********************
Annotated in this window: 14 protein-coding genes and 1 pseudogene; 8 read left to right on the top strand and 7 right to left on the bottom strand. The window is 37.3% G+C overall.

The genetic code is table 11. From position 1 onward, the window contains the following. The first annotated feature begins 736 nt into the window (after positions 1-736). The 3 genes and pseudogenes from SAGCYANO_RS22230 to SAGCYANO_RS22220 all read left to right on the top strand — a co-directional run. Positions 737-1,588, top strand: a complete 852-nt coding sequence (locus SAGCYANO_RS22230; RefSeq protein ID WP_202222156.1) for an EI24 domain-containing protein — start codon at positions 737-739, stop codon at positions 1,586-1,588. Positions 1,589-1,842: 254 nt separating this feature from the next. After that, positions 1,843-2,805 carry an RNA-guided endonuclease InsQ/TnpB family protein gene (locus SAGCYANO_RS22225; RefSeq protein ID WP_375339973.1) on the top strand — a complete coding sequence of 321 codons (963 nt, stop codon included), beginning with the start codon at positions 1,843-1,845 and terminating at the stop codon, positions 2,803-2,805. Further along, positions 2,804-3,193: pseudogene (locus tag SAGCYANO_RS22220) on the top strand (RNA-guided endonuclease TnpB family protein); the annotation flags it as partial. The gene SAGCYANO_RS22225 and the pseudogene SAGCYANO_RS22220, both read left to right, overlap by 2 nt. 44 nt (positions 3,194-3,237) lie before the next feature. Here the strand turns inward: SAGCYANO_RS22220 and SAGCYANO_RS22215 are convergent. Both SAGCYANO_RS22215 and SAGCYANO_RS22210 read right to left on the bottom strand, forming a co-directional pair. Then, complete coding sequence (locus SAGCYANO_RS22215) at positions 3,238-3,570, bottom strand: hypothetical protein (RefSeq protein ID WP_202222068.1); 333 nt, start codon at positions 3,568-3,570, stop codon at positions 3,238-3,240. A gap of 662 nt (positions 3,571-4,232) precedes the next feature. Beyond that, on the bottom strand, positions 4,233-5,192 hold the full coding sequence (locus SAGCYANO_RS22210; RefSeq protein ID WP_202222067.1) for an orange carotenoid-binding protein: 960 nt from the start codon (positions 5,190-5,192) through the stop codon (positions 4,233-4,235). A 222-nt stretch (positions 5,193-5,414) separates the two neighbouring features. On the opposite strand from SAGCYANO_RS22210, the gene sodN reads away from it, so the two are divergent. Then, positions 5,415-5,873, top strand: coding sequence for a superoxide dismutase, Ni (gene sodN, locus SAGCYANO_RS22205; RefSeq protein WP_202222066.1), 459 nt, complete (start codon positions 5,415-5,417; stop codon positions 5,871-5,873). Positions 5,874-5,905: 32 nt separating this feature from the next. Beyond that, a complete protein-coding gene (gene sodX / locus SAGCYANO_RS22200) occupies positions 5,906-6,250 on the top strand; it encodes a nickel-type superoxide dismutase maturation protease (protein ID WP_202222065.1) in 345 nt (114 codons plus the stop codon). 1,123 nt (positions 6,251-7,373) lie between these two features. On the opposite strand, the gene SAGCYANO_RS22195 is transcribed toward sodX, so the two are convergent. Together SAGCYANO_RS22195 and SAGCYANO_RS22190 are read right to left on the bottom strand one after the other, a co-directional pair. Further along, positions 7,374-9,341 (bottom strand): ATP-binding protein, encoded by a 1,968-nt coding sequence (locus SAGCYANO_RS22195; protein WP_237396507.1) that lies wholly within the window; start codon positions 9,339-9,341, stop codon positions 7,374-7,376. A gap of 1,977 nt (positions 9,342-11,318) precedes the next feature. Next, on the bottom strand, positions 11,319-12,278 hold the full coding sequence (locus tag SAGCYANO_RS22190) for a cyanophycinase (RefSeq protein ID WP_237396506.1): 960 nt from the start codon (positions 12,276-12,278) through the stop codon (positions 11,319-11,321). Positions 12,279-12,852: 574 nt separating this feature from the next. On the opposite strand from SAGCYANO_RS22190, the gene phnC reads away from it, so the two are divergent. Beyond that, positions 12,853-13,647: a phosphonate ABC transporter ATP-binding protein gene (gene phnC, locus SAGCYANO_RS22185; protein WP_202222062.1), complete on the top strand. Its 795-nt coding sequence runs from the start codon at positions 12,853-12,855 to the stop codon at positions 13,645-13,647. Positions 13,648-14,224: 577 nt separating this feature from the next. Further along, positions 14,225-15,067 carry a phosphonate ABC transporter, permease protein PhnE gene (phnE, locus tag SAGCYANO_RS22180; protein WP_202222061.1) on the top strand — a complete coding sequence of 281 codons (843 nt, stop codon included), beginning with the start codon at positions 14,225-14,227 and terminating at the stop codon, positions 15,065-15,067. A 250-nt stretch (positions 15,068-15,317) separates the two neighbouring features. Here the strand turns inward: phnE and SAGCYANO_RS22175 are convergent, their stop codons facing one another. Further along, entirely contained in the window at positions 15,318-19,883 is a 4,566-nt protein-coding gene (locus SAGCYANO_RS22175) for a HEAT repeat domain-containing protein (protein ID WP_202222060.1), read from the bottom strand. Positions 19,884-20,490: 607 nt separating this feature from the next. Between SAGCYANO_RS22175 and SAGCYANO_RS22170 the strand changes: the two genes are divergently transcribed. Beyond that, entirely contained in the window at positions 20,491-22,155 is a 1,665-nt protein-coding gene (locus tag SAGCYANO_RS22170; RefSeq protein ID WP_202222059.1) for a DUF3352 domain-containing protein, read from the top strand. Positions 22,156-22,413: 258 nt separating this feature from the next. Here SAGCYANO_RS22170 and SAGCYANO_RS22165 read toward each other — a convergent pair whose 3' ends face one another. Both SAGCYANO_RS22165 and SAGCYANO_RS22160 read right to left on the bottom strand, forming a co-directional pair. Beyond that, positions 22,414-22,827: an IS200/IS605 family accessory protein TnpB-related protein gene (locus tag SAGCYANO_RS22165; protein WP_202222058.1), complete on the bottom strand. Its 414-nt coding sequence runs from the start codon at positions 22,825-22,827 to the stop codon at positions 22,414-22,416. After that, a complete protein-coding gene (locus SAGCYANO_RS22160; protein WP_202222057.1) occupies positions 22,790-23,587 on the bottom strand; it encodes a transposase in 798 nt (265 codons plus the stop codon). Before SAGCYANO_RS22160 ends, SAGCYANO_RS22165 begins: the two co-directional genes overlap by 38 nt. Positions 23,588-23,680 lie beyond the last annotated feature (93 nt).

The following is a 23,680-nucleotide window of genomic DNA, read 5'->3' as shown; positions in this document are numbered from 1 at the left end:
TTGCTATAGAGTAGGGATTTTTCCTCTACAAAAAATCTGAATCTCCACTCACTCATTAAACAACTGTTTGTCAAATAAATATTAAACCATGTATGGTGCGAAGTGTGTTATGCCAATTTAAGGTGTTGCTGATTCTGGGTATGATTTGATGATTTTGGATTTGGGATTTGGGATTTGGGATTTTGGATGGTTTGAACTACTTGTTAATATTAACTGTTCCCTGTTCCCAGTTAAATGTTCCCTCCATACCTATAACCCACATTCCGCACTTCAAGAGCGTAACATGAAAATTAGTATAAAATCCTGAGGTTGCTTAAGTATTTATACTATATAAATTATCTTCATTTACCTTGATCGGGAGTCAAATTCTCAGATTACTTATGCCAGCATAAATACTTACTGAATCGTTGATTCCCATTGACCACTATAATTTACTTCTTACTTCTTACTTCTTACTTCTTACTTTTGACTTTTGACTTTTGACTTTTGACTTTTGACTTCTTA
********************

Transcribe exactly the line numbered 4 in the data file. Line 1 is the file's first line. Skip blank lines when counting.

TTGCTATAGAGTAGGGATTTTTCCTCTACAAAAAATCTGAATCTCCACTCACTCATTAAACAACTGTTTGTCAAATAAATATTAAACCATGTATGGTGCGAAGTGTGTTATGCCAATTTAAGGTGTTGCTGATTCTGGGTATGATTTGATGATTTTGGATTTGGGATTTGGGATTTGGGATTTTGGATGGTTTGAACTACTTGTTAATATTAACTGTTCCCTGTTCCCAGTTAAATGTTCCCTCCATACCTATAACCCACATTCCGCACTTCAAGAGCGTAACATGAAAATTAGTATAAAATCCTGAGGTTGCTTAAGTATTTATACTATATAAATTATCTTCATTTACCTTGATCGGGAGTCAAATTCTCAGATTACTTATGCCAGCATAAATACTTACTGAATCGTTGATTCCCATTGACCACTATAATTTACTTCTTACTTCTTACTTCTTACTTCTTACTTTTGACTTTTGACTTTTGACTTTTGACTTTTGACTTCTTA